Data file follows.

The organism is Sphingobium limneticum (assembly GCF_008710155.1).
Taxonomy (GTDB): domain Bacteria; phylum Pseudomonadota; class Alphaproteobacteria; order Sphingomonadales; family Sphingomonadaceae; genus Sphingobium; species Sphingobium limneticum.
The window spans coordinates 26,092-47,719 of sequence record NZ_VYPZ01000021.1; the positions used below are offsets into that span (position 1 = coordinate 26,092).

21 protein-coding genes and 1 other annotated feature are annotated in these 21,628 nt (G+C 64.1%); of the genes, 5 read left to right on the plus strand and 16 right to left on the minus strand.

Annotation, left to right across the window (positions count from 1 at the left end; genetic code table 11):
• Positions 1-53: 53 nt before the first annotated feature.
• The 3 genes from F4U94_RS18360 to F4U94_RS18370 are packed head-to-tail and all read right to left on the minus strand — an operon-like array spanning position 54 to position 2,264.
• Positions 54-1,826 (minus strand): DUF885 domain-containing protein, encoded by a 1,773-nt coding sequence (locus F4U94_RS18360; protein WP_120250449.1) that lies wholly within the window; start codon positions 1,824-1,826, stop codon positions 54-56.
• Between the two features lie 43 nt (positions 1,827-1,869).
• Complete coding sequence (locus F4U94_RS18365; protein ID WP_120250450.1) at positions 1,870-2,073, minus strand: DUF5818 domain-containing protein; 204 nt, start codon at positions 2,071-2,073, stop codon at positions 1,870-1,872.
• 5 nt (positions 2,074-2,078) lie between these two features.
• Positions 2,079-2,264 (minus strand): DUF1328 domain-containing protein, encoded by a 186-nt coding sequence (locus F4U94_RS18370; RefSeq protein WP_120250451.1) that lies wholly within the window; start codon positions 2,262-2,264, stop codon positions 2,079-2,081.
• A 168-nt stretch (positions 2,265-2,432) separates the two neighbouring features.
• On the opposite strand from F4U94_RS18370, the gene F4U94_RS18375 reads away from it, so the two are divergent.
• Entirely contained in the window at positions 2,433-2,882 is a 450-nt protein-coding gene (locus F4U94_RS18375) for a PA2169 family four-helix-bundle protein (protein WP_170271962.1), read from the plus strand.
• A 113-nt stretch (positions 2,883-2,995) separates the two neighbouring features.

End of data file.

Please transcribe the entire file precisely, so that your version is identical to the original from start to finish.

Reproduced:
The organism is Sphingobium limneticum (assembly GCF_008710155.1).
Taxonomy (GTDB): domain Bacteria; phylum Pseudomonadota; class Alphaproteobacteria; order Sphingomonadales; family Sphingomonadaceae; genus Sphingobium; species Sphingobium limneticum.
The window spans coordinates 26,092-47,719 of sequence record NZ_VYPZ01000021.1; the positions used below are offsets into that span (position 1 = coordinate 26,092).

21 protein-coding genes and 1 other annotated feature are annotated in these 21,628 nt (G+C 64.1%); of the genes, 5 read left to right on the plus strand and 16 right to left on the minus strand.

Annotation, left to right across the window (positions count from 1 at the left end; genetic code table 11):
• Positions 1-53: 53 nt before the first annotated feature.
• The 3 genes from F4U94_RS18360 to F4U94_RS18370 are packed head-to-tail and all read right to left on the minus strand — an operon-like array spanning position 54 to position 2,264.
• Positions 54-1,826 (minus strand): DUF885 domain-containing protein, encoded by a 1,773-nt coding sequence (locus F4U94_RS18360; protein WP_120250449.1) that lies wholly within the window; start codon positions 1,824-1,826, stop codon positions 54-56.
• Between the two features lie 43 nt (positions 1,827-1,869).
• Complete coding sequence (locus F4U94_RS18365; protein ID WP_120250450.1) at positions 1,870-2,073, minus strand: DUF5818 domain-containing protein; 204 nt, start codon at positions 2,071-2,073, stop codon at positions 1,870-1,872.
• 5 nt (positions 2,074-2,078) lie between these two features.
• Positions 2,079-2,264 (minus strand): DUF1328 domain-containing protein, encoded by a 186-nt coding sequence (locus F4U94_RS18370; RefSeq protein WP_120250451.1) that lies wholly within the window; start codon positions 2,262-2,264, stop codon positions 2,079-2,081.
• A 168-nt stretch (positions 2,265-2,432) separates the two neighbouring features.
• On the opposite strand from F4U94_RS18370, the gene F4U94_RS18375 reads away from it, so the two are divergent.
• Entirely contained in the window at positions 2,433-2,882 is a 450-nt protein-coding gene (locus F4U94_RS18375) for a PA2169 family four-helix-bundle protein (protein WP_170271962.1), read from the plus strand.
• A 113-nt stretch (positions 2,883-2,995) separates the two neighbouring features.